• collaboration, project management, and strategies for writing and revising.
  • producing a text for the web in HTML that integrates visual content, such as screenshots, tables, and flowcharts

All group members will keep a project log and submit Collaborative Project Evaluation forms. (Collaborative: 25% of course grade.)

 

3. Recommendation Report Project

For Project 3, you will work collaboratively in project teams on a client-based service-learning project that teaches you to manage complex writing challenges in real contexts that matter. You will learn principles of project management, collaboration, document cycling, oral presentation, and client-based research. Because you will work with real clients--either in the community or online, you will also learn important principles of professional and ethical communication. (Collaborative; 40% of course grade.)

In-Class Work, Homework, and Participation

In-Class Work and Homework

This portion of your grade will be based on

  • How well you follow the guidelines and meet the requirements of the smaller assignments you receive in class
  • The degree to which your peer reviews and responses offer insightful feedback and suggestions on your classmates' drafts.
  • The degree to which your reading responses and comment posts demonstrate learning of the course content.
  • The level of understanding you demonstrate regarding the required readings.

Class Participation

This portions of your grade will be based on

  • How attentive and responsive you are to the lectures
  • How engaged you are in the activities
  • How much you contribute through your discussion

Grading

The grading percentages are as follows:

Project

%

Employment Project

15

White Paper Project (collaborative)

25

Report Project (collaborative)

40

In-class work/homework

10

Attendance/Participation

10

The three major projects in the course will be comprised of several components, each of which will be worth a percentage of your final grade. For the two collaborative projects, students will complete the required Collaborative Evaluation Form.

All major assignments will be graded on the standard plus-minus letter-grade scale: A=100-94, A-=93-90, B+==89-87, B=86-84, B-=83-80, C+=79-77, C=76-74, C-=73-70, D+=69-67, D=66-64, D-=63-60, F=59 or below.

Students must participate in all of the three major projects and complete a majority of the required in-class work in order to pass this class. Students with questions about final grades should review university policies regarding grade appeals, which are outlined by the Dean of Students here: http://www.purdue.edu/ODOS/services/gradeappeals.htm.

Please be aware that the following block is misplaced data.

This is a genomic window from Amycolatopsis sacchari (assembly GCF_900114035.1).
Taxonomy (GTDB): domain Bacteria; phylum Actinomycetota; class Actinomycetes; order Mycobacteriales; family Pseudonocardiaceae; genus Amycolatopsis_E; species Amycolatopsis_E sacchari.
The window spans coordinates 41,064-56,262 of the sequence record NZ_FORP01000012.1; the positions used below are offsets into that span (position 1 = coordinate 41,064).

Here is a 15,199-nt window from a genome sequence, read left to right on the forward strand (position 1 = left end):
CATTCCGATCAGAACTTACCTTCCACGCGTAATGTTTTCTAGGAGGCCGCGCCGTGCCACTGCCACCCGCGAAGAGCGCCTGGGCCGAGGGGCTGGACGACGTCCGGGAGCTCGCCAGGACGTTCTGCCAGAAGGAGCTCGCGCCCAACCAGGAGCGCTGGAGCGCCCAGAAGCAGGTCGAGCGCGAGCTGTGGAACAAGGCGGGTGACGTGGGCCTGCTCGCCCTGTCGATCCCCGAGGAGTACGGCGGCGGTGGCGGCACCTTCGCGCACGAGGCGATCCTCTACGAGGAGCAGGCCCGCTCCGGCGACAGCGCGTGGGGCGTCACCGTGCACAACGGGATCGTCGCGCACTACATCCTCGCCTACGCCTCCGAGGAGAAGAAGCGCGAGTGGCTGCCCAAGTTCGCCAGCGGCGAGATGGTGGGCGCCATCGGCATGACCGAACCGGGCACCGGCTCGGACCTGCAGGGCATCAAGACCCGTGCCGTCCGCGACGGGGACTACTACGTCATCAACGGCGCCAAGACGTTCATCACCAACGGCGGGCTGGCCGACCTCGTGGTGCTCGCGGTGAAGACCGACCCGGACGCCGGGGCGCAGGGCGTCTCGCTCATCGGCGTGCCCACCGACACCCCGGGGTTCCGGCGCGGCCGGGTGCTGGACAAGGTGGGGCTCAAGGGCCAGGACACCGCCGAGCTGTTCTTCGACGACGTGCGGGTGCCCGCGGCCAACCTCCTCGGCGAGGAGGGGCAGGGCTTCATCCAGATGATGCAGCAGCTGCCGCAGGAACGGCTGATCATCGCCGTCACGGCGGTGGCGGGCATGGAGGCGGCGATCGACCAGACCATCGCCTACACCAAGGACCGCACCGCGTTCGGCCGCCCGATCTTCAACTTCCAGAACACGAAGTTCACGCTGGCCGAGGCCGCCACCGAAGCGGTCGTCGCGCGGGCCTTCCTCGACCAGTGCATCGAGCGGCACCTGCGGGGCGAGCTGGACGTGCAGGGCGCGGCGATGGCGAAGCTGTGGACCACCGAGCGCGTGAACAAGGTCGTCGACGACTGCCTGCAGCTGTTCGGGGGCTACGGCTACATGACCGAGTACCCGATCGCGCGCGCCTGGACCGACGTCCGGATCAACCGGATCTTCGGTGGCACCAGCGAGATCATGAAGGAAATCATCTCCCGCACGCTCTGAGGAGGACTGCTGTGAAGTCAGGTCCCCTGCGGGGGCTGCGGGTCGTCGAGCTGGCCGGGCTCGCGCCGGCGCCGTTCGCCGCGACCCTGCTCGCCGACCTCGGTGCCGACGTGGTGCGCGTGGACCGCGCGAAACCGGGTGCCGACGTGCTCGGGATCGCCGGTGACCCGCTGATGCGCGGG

Technology Requirements

In order to participate fully in the course, you should already be able to use the technology platform and applications listed below.

  • Mac OS X or Windows XP or Vista
  • Microsoft Office for the PC or Mac (Word, PowerPoint, Excel) or Apple counterparts (Pages, Keynote, Numbers)
  • Web Browser (e.g., Firefox, Safari, or Internet Explorer)
  • Email Program (e.g., Purdue Webmail, Outlook, Thunderbird, Gmail, etc.)
  • Adobe Acrobat and Reader (for PDF documents, collaborative review)

Technology Responsibilities

Familiarity with certain technologies is crucial for participation and success in the course. If you need any assistance now or at any point during the semester, please do not hesitate to ask.

During the semester, you'll need regular access to the Internet and email. Because the course home page is the main locus of the class community, you are responsible for reading and keeping current with all content posted there, including what has been submitted by both the instructor and your fellow students. You'll be responsible for configuring your system to access course materials, to read course email and participate in online discussions, and to submit your work. Very early in the semester, you will be asked to demonstrate that you can meet these responsibilities:

  • Register for the course website and complete your profile information.
  • Post a message about yourself and your interests
  • Read the course description and calendar, then ask questions when you are uncertain about requirements or activities.
  • Set up your @purdue.edu email or an alternative that you can access regularly and reliably
  • Become proficient sending and receiving email attachments, resolving file compatibility issues, and following email decorum.
  • Check the course calendar before each class meeting.
  • Become proficient participating in the class Drupal space.
  • Become more proficient with unfamiliar computer technologies and applications, including Web editing software, document cycling systems, desktop publishing applications, and graphics programs.
  • Maintain back-up copies of all assignments via your home directory, disks, USB drives, or CDs.